Você está na página 1de 10

In Partial Fulfillment

Of the Requirement in


Submitted by:
Dofredo, Ivy Kate B.
(BMLS- 1A)

Submitted to:
Mrs. Meriane Pascua
I. Definition of Terms
Glands – cells or groups of cells specialized in structure, and function to produce substances
needed in bodily processes.
1.) Exocrine glands – glands of external secretion which discharge their products
through ducts (duct glands).
2.) Endocrine glands - glands of internal secretions which discharge their products
directly into the blood stream (ductless glands).
Secretions – products of glands.
Hormones or endocrines – protoplasmic secretions of endocrine glands that serve to control
growth and regulate body activities.
Hyperfunction of the gland – results in hypersecretion (over-secretion).
Hypofunction of the gland – results in hyposecretion (deficiency).

The first hormones were probably neurosecretions. Most of the chemicals functioning
as hormones in invertebrate animals are nuerosecretions called NUEROPEPTIDES. Only a
few of the more complex invertebrates (e.g. mollusks, arthropods, echinoderms) have
hormones other than nuerosecretions.
Almost all of the information about invertebrates pertains to the more highly evolved
groups that will be discussed below, the annelids, echinoderms, mollusks, and most
particularly two classes of arthropods, the insects and crustaceans. Several of the hormones
in invertebrates are neurohormones, that is, they are produced by nerve cells.

The porifera (sponges) do not have classical endocrine glands. Since sponges do not
have neurons, they also do not have cells.
The nerve cells of the Hydra contain a growth-promoting hormone that stimulates
budding, regeneration and growth (e.g. when the hormone is present in the medium in which
fragments of hydra are incubated, “head” regeneration is accelerated. This so called “head
activator” also stimulates mitosis in hydra).

Zoologists identified nuerosecretory cells in various flatworms over 30 years ago.
These cells are in the cerebral ganglion and along major nerve cords. The nueropeptides that
the cells produce function in regeneration, asexual reproduction, and gonad maturization.
(e.g. nuerosecretory cells in the scolex of some tapeworms control shedding of the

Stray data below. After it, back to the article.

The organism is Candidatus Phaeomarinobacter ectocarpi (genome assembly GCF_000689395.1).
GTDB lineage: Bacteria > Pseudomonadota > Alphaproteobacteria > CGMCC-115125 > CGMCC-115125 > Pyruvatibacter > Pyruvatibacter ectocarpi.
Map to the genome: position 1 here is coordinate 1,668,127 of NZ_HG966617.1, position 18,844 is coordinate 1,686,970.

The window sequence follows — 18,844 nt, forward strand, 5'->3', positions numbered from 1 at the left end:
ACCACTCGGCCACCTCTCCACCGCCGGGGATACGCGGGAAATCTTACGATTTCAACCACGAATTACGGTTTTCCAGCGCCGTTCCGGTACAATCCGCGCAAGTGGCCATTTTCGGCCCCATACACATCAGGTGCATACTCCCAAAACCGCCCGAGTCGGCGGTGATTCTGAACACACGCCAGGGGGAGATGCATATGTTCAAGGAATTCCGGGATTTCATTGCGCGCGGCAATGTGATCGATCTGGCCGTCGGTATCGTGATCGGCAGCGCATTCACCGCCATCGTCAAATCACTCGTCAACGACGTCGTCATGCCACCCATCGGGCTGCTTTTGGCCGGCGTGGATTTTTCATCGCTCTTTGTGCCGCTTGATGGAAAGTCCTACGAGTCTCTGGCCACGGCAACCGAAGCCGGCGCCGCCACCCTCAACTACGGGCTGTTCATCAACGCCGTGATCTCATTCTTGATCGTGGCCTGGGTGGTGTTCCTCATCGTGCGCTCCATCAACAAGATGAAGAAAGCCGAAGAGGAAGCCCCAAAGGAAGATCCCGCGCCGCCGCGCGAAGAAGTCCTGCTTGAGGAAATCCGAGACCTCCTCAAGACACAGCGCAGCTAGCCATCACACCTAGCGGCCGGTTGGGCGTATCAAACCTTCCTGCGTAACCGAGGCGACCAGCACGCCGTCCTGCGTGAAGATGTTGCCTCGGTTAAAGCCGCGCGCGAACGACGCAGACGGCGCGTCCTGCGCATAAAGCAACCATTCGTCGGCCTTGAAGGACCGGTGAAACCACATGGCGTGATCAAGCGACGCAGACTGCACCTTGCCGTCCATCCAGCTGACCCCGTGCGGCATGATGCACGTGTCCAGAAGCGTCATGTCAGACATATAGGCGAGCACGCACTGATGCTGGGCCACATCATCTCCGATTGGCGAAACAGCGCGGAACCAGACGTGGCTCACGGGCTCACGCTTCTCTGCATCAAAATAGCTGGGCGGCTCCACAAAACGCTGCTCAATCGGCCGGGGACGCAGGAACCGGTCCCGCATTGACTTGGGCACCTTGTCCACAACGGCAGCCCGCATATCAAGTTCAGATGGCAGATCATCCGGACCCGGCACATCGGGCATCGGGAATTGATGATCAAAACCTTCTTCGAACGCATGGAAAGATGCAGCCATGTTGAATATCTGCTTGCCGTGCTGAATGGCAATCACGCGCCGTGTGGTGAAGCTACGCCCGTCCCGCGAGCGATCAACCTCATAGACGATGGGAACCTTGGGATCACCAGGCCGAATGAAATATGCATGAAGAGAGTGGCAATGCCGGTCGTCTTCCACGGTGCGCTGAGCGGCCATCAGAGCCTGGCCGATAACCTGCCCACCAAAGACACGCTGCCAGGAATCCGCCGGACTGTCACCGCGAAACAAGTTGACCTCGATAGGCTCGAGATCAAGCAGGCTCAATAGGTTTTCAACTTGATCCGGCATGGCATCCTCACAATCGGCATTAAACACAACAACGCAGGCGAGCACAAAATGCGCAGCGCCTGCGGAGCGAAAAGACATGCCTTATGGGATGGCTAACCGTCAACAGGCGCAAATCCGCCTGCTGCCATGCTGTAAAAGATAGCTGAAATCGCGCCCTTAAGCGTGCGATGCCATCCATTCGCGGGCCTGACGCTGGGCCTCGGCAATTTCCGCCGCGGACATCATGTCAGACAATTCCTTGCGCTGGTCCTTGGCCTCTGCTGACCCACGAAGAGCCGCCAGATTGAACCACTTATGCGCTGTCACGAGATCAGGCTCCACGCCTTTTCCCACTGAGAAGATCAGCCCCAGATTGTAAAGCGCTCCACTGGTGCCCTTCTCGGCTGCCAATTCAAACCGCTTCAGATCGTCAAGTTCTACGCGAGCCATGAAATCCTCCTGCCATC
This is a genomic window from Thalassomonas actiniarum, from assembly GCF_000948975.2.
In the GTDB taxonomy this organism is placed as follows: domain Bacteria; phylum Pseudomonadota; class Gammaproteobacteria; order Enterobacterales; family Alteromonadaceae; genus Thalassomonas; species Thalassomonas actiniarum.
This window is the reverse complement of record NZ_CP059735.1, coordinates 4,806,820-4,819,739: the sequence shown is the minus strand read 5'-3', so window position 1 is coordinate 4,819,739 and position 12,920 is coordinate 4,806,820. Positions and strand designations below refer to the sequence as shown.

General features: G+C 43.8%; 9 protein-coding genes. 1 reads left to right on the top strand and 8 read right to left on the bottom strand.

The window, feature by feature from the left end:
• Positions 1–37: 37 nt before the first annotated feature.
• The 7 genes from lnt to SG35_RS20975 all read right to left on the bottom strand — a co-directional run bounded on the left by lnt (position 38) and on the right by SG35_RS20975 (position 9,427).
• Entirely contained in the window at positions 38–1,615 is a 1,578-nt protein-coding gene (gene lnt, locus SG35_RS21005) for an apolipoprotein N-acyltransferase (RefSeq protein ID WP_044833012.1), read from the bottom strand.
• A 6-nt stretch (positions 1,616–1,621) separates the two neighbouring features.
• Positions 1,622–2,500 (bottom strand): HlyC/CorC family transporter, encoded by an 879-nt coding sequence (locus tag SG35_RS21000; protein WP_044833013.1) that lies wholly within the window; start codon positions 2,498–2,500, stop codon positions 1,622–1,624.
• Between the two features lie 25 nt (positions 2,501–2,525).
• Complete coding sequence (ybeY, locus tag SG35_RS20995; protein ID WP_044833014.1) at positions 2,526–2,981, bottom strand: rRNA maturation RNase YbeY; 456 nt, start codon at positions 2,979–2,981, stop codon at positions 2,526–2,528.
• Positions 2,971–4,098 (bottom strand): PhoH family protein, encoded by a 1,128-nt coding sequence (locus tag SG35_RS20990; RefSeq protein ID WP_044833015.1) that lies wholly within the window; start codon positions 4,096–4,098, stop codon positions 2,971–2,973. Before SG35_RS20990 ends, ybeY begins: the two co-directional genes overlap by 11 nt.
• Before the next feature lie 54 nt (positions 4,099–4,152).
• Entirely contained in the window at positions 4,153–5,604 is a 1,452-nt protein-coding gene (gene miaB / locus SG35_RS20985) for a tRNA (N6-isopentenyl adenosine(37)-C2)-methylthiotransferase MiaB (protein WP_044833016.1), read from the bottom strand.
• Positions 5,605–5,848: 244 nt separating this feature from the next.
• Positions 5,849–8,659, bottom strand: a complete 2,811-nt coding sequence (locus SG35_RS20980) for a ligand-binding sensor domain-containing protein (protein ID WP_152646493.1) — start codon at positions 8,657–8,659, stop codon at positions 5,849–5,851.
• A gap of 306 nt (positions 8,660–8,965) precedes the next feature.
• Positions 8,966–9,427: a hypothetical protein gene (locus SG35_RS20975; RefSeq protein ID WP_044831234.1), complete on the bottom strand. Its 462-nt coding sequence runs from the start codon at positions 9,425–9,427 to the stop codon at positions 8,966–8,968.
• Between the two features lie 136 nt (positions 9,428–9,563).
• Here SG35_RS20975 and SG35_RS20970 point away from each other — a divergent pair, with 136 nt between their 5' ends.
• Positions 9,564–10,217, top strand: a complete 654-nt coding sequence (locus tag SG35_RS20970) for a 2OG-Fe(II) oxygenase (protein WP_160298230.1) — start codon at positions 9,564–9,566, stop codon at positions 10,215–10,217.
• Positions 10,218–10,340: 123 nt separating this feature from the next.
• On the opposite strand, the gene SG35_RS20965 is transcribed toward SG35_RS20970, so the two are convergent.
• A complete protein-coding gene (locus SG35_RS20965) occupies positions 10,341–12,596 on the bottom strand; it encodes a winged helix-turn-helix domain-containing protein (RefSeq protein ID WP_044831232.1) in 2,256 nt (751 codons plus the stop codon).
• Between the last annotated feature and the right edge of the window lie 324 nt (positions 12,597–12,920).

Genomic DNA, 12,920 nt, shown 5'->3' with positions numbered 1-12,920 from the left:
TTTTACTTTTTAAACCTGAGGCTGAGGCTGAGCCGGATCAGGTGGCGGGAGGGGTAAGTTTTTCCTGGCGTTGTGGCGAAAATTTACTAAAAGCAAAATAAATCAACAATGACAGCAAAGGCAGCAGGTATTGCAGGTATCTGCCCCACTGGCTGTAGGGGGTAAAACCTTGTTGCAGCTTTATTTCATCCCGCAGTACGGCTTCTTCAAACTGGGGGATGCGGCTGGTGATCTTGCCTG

proglottids or the initiation of strobilization.)
Nemerteans have more cephalization than and a larger brain, composed of a dorsal
and a ventral pair of ganglia connected by a nerve ring. The nueropeptide that these ganglia
produce appears to control gonadal development and to regulate water balance.

Although no classical endocrine glands have been Identified in nematodes, they do
have nuerosecretory cells associated with the central nervous system. The nueropeptides that
this nervous tissue produces apparently controls ecdysis of the old cuticle. The nueropeptide
is released after a new cuticle is produced and stimulates the excretory gland to secrete an
enzyme (leucine aminopeptidase) into the space between the old and new cuticles. The
accumulation of fluid in this causes the old cuticle to split and be shed.

The ring of ganglia that constitutes the central nervous system of molluscs is richly
endowed with nuerosecretory cells. The nueropeptides that these cells produce help regulate
heart rate, kidney function, and energy metabolism.

Since annelids have a well developed and cephalized nervous system, a well-
developed circulatory system, and a large coelom, their correspondingly well-developed
endocrine control of physiological functions is not surprising. The various endocrine systems
of annelids are generally involved with morphogenesis. Development, growth, regeneration,
and gonadal maturation. (e.g. in polychaetes, juvenile hormone inhibits the gonads and
stimulates growth and regeneration. Another hormone, gonadotropin, stimulates the
development of eggs. In leeches, a neuropeptide stimulates gamete development and triggers
color changes. Osmoregulatory hormones have been reported in oligochaetes, and a
hyperglycemic hormone that maintains a high concentration of blood glucose has been
reported for the oligochaete Lumbricus.)
The endocrine systems of advanced invertebrates (insects and crustaceans) are
excellent examples of how hormones regulate growth, maturation, and reproduction. Much is
known about hormones and their functioning in these animals. The endocrine system of a
crustacean, such as a crayfish, controls functions such as ecdysis (molting), sex
determination, and color changes.
Increase in linear dimensions of an insect can only occur at periodic intervals when
the restricting exoskeleton is shed during a process known as molting. Once an insect
becomes an adult, it ceases to molt. The orderly sequence of molts that leads from the newly
hatched insect to the adult is controlled by three hormones. The brain produces a
neurohormone which stimulates a pair of glands in the prothorax, the prothoracic glands,
causing release of the molting hormone, ecdysone. A third hormone, the juvenile hormone,
produced by a pair of glands near the brain, functions during the juvenile molts to suppress
the differentiation of adult tissues. Juvenile hormone permits growth but prevents maturation.
Two neurohormones with antagonistic actions are involved in regulating the water
content of insects. One, the diuretic hormone, promotes water loss by increasing the volume
of fluid secreted into the Malpighian tubules, the excretory organs. The second, the
antidiuretic hormone, acts to conserve water by causing the wall of the rectum to increase the
volume of water resorbed from its lumen while lowering the excretion rate from the
Malpighian tubules.

Bursicon, a protein neurohormone, is responsible for the tanning and hardening of the
newly formed cuticle. During the development of some insects, a period of arrested
development occurs, termed the diapause. The mechanisms controlling the onset and the
termination of diapause are largely unknown. However, in some insects there is evidence for
a hormone, proctodone, that reinitiates development. A very few species of insects, most
notably the stick insect (Carausius morosus), have the ability to change color. This insect